Astronomer Sir Patrick Moore had seen a UFO, an alien investigator claimed. The world famous astronomer even caught it on film during the documentary at paranormal hotbed Warminster. However, the BBC cut out the video and his real reaction, according to the claim.
Matt Lyons, an alien researcher, made the allegations during the commemoration of the mystery’s 50th anniversary that shook Britain from 1965 to 1980 and turned the country town in southwest England to a hotspot for UFO chasers coming from different parts of the world.
Dubbed as one of the strangest cases of mass paranormal sightings, the Warminster event started a series of reports on mystery noises and sightings. While strange phenomena were recorded before 1965, it was in that time reports of sightings and unexplained noises intensified.
Detonation noise shook Boreham Field housing estate of the town and then a massive orange flame appeared in the sky.
In the same year, there were reports of mysterious sounds killing flocks of pigeons, which also published in 1964.
The phenomena eventually called as the Warminster Thing after several people reported seeing a series of paranormal sightings in the sky, accompanied by strange noises, in 1965.
Local newspaper reporter Arthur Shuttlewood broke the story of the Warminster Thing. Mr Lyons relayed a story from Shuttlewood when he was detailing his involvement in research of the event.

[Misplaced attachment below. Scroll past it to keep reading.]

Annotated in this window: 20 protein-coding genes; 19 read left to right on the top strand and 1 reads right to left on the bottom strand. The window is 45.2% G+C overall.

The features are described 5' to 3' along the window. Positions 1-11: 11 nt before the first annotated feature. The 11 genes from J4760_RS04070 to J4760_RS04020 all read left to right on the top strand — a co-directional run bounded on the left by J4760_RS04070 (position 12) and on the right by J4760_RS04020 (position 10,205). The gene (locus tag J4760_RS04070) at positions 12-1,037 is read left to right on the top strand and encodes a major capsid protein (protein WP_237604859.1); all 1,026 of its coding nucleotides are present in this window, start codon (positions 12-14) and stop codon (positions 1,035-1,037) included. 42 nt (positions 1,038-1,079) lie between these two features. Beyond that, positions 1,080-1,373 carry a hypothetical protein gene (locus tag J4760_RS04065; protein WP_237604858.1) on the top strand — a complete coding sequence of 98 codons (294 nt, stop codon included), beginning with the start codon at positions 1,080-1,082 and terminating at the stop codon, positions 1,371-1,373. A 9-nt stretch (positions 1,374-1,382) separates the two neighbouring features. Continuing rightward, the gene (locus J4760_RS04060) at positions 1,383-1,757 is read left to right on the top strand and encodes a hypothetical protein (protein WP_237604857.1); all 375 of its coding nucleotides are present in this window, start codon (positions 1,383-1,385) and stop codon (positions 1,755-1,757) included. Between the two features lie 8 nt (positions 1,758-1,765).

A known sceptic, late Sir Patrick, interviewed Mr Shuttlewood on January 31, 1969, at Cradle Hill before he, together with his crew, spent a night of stargazing in the area.
Mr Shuttlewood wrote a report later about the sceptical documentary that was hosted by the astronomer after it was screened in May of the same year.
Mr Shuttlewood, who passed away in 1996, wrote that Sir Patrick and the entire crew of BBC spotted something unexplainable. Three of their watches reportedly stopped after arriving.
They recorded on video an orange glow after a satellite arced from north to south. The mysterious light then developed into an ellipsoidal craft, which flew low in the opposite direction to the satellite.
The strange thing then flared into a glowing brilliance while gliding unerringly and without noise towards the darkened copse saddling Cradle Hill.
According to Shuttlewood, Sir Patrick did not call it UFO but admit the sighting of inexplicable light formations was utterly fascinating.
Mr Shuttlewood added the producer later sent him a letter saying how much they appreciated for giving them a wonderful and unforgettable experience.
The episode of the BBC2 programme is still available online. It shows Sir Patrick meeting several paranormal theory believers before debunking the theories.
In a segment talking about the Warminster, Sir Patrick maintained doubts that the camera caught a UFO and said it was likely another satellite.
However, Mr Shuttlewood claimed in his report Moore’s immediate shock reaction after seeing the strange activity did not show up in the final cut.
Speaking at the anniversary conference, Mr Lyons said the media has a history of this particular sighting, but not taking UFOs seriously. Meanwhile, BBC spokesperson maintained that they have a lot of things in their archive, but no flying saucers or aliens.